Thanks to round-trip Cruz, Rangers sink Sox
Slugger belts first pitch he sees in 11th over left-field fence
ARLINGTON -- Nelson Cruz was the one who was mobbed his teammates at home plate and showered with beer in the clubhouse. Josh Hamilton was the one who put him in that position with one of the greatest all-around games by a single player in Rangers history.
Cruz hit a first-pitch knuckleball high and deep over the left-field fence off Tim Wakefield to lead off the 11th inning, giving the Rangers a 10-9 victory over the Red Sox at the Ballpark in Arlington on Friday night.
The Rangers, playing from a sellout crowd of 47,195 fans, rallied from being down 8-2 after 3 1/2 innings to earn their eighth walk-off victory of the season and second of this homestand.
"It was a good game, a very good game, a fun game," Hamilton said. "Those type of games are why you play the game: battling back and forth and coming out ahead."
The Rangers now lead the Angels by 8 1/2 games and the Athletics by nine games in the American League West with 48 games left to play.
"Tonight was a total team effort," manager Ron Washington said. "It took everybody. We fell behind 8-2 and those guys didn't quit. They kept fighting and took whatever they could get. Anybody wonders what kind of hear those guys have in the clubhouse, it showed tonight."
Hamilton's night only included four hits, including a home run, four runs, a stolen base and an outstanding leaping catch while crashing into the center-field fence to grab Jed Lowrie's long drive in the sixth inning.
"He's playing like a 12-year-old boy," third baseman Michael Young said. "That was the total package on display tonight. That was fun to watch."
Two of Hamilton's four runs were scored only because of his excellent speed. He scored from third on David Murphy's shallow sacrifice in the seventh and from second base on Vladimir Guerrero's infield single in the eighth. That was the tying run.
"That's what he does: a five-tool guy," Washington said. "A five-tool guy -- run, throw, field, hit and hit with power -- that's what Josh does. He can do it all."
The Rangers were put in an early hole because starter Tommy Hunter couldn't get through the fourth inning. He started off fine on a night when the game-time temperature was 99 degrees but then got hit hard by a bad stomach bug and it zapped his strength.
"I don't know. ... I just got sick," Hunter said. "I had no idea, but it was bad. I don't know what happened."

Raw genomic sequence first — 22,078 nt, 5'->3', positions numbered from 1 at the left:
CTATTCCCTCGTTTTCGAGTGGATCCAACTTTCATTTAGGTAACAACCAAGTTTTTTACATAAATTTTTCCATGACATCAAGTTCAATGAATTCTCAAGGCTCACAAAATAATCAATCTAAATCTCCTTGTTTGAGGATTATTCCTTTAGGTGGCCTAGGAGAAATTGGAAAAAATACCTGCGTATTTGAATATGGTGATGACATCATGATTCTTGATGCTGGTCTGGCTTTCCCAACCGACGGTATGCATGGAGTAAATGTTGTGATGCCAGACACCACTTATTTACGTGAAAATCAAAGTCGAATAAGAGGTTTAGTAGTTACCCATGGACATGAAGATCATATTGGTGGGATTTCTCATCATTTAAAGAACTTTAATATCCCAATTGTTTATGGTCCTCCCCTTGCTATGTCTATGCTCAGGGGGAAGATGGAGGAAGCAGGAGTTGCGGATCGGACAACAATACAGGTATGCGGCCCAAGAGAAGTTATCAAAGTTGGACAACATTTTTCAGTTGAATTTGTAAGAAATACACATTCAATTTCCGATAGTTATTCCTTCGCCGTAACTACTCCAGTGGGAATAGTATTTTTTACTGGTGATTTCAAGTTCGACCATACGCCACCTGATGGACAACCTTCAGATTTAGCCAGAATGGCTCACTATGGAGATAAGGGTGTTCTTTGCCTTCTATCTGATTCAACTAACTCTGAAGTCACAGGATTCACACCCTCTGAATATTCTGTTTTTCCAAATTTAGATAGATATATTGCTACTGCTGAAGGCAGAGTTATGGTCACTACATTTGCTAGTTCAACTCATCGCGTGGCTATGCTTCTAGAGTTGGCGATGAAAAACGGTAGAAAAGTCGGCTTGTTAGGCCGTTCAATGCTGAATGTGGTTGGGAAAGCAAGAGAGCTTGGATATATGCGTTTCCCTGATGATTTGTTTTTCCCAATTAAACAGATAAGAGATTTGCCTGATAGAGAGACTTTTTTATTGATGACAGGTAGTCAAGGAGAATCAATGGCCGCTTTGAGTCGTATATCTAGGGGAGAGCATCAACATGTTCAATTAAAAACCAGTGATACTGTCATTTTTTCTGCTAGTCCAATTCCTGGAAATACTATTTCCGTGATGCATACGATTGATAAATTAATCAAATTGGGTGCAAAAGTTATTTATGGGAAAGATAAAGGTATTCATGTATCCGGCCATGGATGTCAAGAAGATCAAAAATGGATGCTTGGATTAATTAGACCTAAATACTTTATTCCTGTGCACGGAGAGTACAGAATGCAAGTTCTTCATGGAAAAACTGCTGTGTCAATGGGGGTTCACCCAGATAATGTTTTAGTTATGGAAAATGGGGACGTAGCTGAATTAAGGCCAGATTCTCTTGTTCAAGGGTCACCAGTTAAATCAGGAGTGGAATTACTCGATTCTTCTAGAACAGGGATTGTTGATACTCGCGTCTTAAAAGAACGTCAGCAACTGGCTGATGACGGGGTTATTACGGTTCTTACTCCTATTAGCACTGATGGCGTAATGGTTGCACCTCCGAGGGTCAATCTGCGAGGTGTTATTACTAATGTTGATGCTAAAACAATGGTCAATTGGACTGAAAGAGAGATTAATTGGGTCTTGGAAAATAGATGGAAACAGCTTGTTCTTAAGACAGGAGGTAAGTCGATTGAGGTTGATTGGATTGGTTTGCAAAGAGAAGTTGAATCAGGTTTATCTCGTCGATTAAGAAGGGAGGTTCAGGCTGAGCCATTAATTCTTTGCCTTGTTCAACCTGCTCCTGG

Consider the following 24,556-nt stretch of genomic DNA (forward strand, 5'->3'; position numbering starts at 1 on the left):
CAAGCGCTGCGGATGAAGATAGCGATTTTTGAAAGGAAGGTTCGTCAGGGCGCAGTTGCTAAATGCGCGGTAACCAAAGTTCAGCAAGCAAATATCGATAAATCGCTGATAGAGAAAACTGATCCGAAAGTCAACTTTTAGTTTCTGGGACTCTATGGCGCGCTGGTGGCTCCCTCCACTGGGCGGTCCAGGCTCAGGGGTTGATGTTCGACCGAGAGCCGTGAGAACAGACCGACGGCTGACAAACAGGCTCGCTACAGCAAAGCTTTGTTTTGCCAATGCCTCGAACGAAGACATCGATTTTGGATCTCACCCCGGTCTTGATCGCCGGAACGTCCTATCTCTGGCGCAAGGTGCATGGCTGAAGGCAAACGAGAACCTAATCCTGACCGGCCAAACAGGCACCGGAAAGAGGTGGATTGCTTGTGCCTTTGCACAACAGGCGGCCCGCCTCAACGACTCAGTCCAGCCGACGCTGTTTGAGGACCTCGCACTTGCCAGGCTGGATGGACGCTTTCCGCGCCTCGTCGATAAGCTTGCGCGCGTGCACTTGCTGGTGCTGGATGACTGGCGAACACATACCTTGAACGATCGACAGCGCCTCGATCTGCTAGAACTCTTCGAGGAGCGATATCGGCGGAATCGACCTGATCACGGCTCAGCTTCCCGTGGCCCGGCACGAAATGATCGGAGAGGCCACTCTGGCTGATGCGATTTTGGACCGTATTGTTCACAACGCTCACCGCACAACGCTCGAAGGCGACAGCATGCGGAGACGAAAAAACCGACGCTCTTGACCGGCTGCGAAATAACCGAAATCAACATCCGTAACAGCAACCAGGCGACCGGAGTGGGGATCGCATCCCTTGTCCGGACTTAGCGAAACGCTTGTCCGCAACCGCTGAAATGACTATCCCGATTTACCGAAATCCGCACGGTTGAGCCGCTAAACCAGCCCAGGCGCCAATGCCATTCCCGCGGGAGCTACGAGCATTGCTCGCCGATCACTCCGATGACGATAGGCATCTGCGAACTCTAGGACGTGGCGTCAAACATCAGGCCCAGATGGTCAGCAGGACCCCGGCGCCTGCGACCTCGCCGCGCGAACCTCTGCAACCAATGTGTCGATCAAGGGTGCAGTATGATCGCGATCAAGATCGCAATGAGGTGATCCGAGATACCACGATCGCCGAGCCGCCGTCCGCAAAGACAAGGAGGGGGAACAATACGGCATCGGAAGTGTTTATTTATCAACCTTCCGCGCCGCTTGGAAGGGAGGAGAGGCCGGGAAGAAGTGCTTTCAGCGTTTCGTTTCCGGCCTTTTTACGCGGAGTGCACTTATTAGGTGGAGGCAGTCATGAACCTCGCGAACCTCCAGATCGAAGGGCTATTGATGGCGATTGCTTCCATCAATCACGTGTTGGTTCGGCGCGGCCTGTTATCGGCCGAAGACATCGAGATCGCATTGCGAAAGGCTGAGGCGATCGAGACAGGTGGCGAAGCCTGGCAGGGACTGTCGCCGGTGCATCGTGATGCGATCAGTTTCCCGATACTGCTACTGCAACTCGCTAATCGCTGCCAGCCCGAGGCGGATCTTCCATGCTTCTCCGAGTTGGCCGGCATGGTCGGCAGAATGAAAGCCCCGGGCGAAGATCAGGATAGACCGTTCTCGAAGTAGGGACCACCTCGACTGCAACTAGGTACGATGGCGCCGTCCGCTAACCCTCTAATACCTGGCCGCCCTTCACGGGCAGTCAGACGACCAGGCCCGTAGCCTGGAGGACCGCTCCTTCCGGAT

He was given a 2-0 lead early but allowed four solo home runs, including three in a row to start the fourth. That gave the Red Sox a 4-2 lead and then Scott Feldman replaced him on the mound.
"[Hunter] just kept getting the ball up," Washington said. "We knew it wasn't right when they went back-to-back-to-back."
The Red Sox, taking advantage of a key error by second baseman Andres Blanco, added four more runs off Feldman that inning to give them an 8-2 lead.
"We really didn't feel anything," Hamilton said. "Obviously we were not going to give up. Skip said just to pick and peck, get one run here and one run there. You don't have to get it all at once."
The Rangers started cutting into that lead in the bottom of the inning against Red Sox starter Josh Beckett. Murphy led off with a double to left, and with one out, Mitch Moreland went deep to right-center for his first Major League home run.
That made it 8-4 and the Rangers scored two more in the fifth on back-to-back home runs by Young and Hamilton. It's the fifth time Rangers hitters have hit back-to-back home runs this season, and Hamilton has been involved in all five.
"It's a shame I couldn't go out and do better than I did in the fourth and fifth innings," Beckett said. "Wakefield should have never been in that situation at all if I had done my job."
J.D. Drew hit his second home of the night in the seventh inning, this one coming off Texas reliever Darren Oliver that gave the Red Sox a 9-6 lead. But the Rangers came back with two more in the bottom of the inning against Red Sox reliever Felix Doubront. One scored on Murphy's sacrifice fly and Bengie Molina brought home the second run with a two-out double.
The Rangers finally tied it up in the eighth after Hamilton doubled with two outs against reliever Daniel Bard. Guerrero followed with a grounder up the middle that Lowrie fielded behind second base and threw off-balance to first.
But his throw was off the bag to the inside, Guerrero slid in safely and Hamilton kept on coming at the urging of third-base coach Dave Anderson, scoring from second base on the play.
"Dave did a great job sending me," Hamilton said.
That tied it up and the Rangers' bullpen kept it that way. The combination of Alexi Ogando, Neftali Feliz and Darren O'Day combined to retire the last 11 Red Sox hitters.
That left the Rangers needing just one run, and they got it after Wakefield took over for Jonathan Papelbon in the 11th. Wakefield is the Red Sox's long reliever, and he was the last pitcher out of the bullpen Friday night.
"Wake was going to pitch until we won or lost," Red Sox manager Terry Francona said. "The good news is he won't be tired."
That's because Cruz jumped on the first pitch and hit his 16th home run of the season to bring it all to an end. It was the ninth home run hit in the game.
"I was just battling and looking for a good pitch high," Cruz said. "I was looking for the first pitch, because he has a history of throwing the first pitch for a strike. It was great to come back and win that game. Everybody contributed, especially Josh. What else can you say about him?"
T.R. Sullivan is a reporter for MLB.com. This story was not subject to the approval of Major League Baseball or its clubs.